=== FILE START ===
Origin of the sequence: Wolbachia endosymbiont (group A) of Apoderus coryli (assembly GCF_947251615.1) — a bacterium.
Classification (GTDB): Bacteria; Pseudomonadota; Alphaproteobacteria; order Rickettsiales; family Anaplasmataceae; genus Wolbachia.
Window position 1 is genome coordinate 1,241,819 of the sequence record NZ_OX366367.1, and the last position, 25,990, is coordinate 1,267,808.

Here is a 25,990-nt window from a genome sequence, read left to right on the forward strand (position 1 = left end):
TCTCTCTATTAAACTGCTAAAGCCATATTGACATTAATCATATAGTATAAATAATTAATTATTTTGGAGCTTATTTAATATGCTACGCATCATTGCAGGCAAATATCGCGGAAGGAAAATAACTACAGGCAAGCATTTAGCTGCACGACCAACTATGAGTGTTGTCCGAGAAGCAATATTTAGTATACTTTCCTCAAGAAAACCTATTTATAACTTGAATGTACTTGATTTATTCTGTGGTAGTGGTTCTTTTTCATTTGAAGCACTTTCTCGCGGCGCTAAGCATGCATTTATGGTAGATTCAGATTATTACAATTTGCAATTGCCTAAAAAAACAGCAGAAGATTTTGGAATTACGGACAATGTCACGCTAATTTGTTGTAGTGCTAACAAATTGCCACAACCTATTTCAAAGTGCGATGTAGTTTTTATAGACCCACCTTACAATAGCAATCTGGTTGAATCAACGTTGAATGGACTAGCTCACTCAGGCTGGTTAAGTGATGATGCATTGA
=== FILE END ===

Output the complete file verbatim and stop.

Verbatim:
Origin of the sequence: Wolbachia endosymbiont (group A) of Apoderus coryli (assembly GCF_947251615.1) — a bacterium.
Classification (GTDB): Bacteria; Pseudomonadota; Alphaproteobacteria; order Rickettsiales; family Anaplasmataceae; genus Wolbachia.
Window position 1 is genome coordinate 1,241,819 of the sequence record NZ_OX366367.1, and the last position, 25,990, is coordinate 1,267,808.

Here is a 25,990-nt window from a genome sequence, read left to right on the forward strand (position 1 = left end):
TCTCTCTATTAAACTGCTAAAGCCATATTGACATTAATCATATAGTATAAATAATTAATTATTTTGGAGCTTATTTAATATGCTACGCATCATTGCAGGCAAATATCGCGGAAGGAAAATAACTACAGGCAAGCATTTAGCTGCACGACCAACTATGAGTGTTGTCCGAGAAGCAATATTTAGTATACTTTCCTCAAGAAAACCTATTTATAACTTGAATGTACTTGATTTATTCTGTGGTAGTGGTTCTTTTTCATTTGAAGCACTTTCTCGCGGCGCTAAGCATGCATTTATGGTAGATTCAGATTATTACAATTTGCAATTGCCTAAAAAAACAGCAGAAGATTTTGGAATTACGGACAATGTCACGCTAATTTGTTGTAGTGCTAACAAATTGCCACAACCTATTTCAAAGTGCGATGTAGTTTTTATAGACCCACCTTACAATAGCAATCTGGTTGAATCAACGTTGAATGGACTAGCTCACTCAGGCTGGTTAAGTGATGATGCATTGA